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range problem (Definition)

A range problem is a weakened form of a search problem. It consists of two functions $ f_l$ and $ f_u$ (the lower and upper bounds) and a linear ordering $ <$ on the ranges of $ f_1$ and $ f_2$. A Turing machine solves a range problem if, for any $ x$, the machine eventually halts with an output $ y$ such that $ f_1(x)<y<f_2(x)$.

For example, given any function $ f$ with range in $ \mathbb{R}$ and any $ g:\mathbb{N}\rightarrow\mathbb{R}$, the strong range problem $ \operatorname{StrongRange}_g(f)$ is given by lower bound $ f(x)\cdot(1-\frac{1}{1-g(\vert x\vert)})$ and upper bound $ f(x)\cdot(1-\frac{1}{1+g(\vert x\vert)})$ (note that $ g$ is passed the length of $ x$, not the value, which need not even be a number).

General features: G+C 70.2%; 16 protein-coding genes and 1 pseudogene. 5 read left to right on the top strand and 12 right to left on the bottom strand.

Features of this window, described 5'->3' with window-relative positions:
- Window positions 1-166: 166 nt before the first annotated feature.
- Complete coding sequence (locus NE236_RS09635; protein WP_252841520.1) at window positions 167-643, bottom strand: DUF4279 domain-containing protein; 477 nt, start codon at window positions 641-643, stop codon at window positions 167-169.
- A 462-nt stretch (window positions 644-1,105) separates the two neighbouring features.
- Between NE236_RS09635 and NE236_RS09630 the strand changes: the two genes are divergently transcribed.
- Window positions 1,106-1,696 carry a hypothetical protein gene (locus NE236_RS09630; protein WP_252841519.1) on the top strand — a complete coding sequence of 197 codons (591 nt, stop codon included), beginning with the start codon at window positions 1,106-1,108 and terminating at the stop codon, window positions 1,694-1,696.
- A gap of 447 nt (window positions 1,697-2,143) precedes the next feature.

"range problem" is owned by Henry.
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Also defines:  strong range problem, strong range

Cross-references: even, length, lower bound, eventually, Turing machine, ranges, linear ordering, upper bounds, functions, search problem

This is version 2 of range problem, born on 2002-09-07, modified 2005-02-14.
Object id is 3442, canonical name is RangeProblem.
Accessed 2329 times total.

Classification:
AMS MSC68Q25 (Computer science :: Theory of computing :: Analysis of algorithms and problem complexity)

Pending Errata and Addenda
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